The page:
Ethel Rosenberg: The Unnaturalization and Criminalization of a Communist Wife
On August 11, 1950 Ethel Rosenberg was arrested for conspiring to commit espionage. Her husband, Julius Rosenberg, and brother, David Greenglass, had already been arrested for the same crime. Both the Rosenbergs pleaded not guilty. Accused of recruiting spies to transmit secrets of the atomic bomb to the Soviet Union, they were tried and convicted in March 1951. All pleas to save her life failed.
The charges against Ethel centered around three events. First, according to David and Ruth's testimony, Ethel enlisted Ruth to ask David to give them secret information. Second, they both testified that Ethel typed secret information obtained from David. Lastly, at a dinner party at the Rosenberg house, Julius gave David half of a Jello box, cut obliquely. The man to whom David was to transmit secret information would have the other half of the box. Julius and Ethel both took the stand and protested their innocence. They claimed that David and Ruth were lying, after claiming the benefit of the Constitutional privilege against self-incrimination before the grand jury. On cross-examination, Ethel was repeatedly asked why she pleaded the Fifth Amendment in front of the grand jury when she was protesting her innocence at trial. Ethel and Julius were found guilty and sentenced to death. After numerous appeals, throughout which they maintained their innocence, they were executed on June 19, 1953.
The social climate of the 1950s was filled with fear of communism and pursuit of domesticity. Ethel's persona did not fit well with either cultural strand. In the midst of the Cold War arms race, fear, and suspicion prevailed. The Korean War broke out shortly before the arrest of the Rosenbergs. The country was alarmed at the prospect of another world war, waged with atomic bombs on both sides. Many of the women who joined the work force during World War II stayed in their jobs, despite widespread resurgence of the notion that women belonged at home. Domesticity was seen as a form of patriotism; traditional gender roles would prevail even in thechaos of nuclear attack. Those who did not conform were considered deviant, neurotic, and poorly adjusted. They were thought to be the harbingers of society's breakdown. For many people, traditional wives and mothers formed the moral core of a stable society; women who bucked tradition were security risks. The life of Ethel Rosenberg made it easy to portray her as unstable and risky.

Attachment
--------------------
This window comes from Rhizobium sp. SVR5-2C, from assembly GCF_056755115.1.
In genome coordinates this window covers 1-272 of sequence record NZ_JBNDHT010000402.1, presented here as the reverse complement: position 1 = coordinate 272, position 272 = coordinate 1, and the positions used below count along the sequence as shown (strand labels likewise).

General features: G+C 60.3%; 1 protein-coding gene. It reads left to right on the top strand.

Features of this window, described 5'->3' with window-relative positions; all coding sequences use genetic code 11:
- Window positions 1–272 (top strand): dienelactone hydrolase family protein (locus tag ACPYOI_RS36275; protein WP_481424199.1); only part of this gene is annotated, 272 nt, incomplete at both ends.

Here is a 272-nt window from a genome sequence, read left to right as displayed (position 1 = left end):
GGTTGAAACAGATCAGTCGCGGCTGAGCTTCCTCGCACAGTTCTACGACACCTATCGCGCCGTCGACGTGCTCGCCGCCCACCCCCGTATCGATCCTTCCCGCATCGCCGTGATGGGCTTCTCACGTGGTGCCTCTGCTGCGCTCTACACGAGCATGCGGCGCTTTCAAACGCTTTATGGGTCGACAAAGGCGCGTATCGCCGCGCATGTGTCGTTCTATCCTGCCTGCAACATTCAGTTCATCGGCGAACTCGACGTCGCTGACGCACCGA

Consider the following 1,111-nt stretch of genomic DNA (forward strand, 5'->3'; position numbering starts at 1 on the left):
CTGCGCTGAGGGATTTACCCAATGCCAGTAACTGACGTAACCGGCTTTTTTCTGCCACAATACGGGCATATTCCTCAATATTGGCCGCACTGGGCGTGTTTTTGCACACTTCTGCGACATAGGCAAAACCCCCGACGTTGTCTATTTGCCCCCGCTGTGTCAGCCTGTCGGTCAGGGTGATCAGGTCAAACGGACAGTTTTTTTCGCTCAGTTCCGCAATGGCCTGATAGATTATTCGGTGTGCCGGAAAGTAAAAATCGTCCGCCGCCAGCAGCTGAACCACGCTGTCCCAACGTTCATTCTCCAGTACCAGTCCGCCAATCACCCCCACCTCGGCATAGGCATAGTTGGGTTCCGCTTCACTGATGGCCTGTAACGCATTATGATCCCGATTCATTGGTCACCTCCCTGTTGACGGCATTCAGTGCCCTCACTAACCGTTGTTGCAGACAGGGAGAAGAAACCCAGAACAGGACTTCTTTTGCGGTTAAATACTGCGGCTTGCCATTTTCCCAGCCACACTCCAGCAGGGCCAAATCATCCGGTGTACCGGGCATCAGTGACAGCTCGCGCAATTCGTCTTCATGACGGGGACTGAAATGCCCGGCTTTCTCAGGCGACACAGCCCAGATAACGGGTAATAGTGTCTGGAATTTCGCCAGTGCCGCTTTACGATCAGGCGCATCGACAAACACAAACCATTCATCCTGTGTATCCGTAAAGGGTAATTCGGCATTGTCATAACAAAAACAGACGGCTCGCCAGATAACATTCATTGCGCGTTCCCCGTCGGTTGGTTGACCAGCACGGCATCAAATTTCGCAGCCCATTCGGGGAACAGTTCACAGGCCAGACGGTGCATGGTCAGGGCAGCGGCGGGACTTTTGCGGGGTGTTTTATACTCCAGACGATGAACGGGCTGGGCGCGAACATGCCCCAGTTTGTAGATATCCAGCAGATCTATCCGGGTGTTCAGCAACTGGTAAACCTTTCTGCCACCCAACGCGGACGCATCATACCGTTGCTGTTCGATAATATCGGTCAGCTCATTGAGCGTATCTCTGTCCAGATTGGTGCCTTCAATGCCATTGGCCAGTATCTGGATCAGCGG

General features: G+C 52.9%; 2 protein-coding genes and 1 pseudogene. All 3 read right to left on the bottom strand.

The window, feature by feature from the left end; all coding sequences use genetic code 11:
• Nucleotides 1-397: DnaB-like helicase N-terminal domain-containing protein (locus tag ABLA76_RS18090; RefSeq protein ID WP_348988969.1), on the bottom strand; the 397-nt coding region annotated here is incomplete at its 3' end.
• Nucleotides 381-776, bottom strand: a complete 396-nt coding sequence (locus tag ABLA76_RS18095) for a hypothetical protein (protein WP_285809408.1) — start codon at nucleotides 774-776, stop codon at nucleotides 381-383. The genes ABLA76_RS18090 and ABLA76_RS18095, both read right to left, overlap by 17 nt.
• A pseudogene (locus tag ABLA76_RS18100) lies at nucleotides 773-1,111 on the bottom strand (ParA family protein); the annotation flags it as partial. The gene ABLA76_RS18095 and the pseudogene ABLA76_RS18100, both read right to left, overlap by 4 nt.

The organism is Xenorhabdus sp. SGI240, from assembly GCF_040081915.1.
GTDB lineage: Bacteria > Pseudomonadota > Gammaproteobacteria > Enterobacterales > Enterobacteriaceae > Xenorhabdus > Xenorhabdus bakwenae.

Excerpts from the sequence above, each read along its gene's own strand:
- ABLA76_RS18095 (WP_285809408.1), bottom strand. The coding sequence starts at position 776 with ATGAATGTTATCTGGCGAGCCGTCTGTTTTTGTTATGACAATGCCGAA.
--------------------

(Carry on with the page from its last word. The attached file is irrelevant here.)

Unlike the stereotypical 1950s woman she was expected to be, Ethel had artistic talent, job skills, political savvy, and an aura of dignity. And she vigorously defended her life choices. She began her career hoping to be a singer and actress. Though she met with some success, the big break never came. Some saw her desire to live a life in the public spotlight as unladylike and threatening; she was viewed as attention-hungry. After finishing high school, Ethel took a stenography course, worked as a typist, and became involved with labor unions. Her work with organized labor, a subject of much suspicion during the McCarthy Era, created additional problems for her. At the time, political and social activism was outside the norm, especially for women. A woman who participated in various forms of social activism carried an unnatural aura. Someone so out of the mainstream was easily labeled as a Communist and therefore a likely spy.
Ethel had a strong personality. She was pictured as domineering--the mastermind who led her husband, brother, and sister-in-law into a web of espionage. Furthermore, she insisted on her innocence at peril of death, rather than confess, testify against others and seek her release to raise her children. Any woman who would betray her children was just as likely to be disloyal to her country. She therefore "deserved" to be executed for her crimes.
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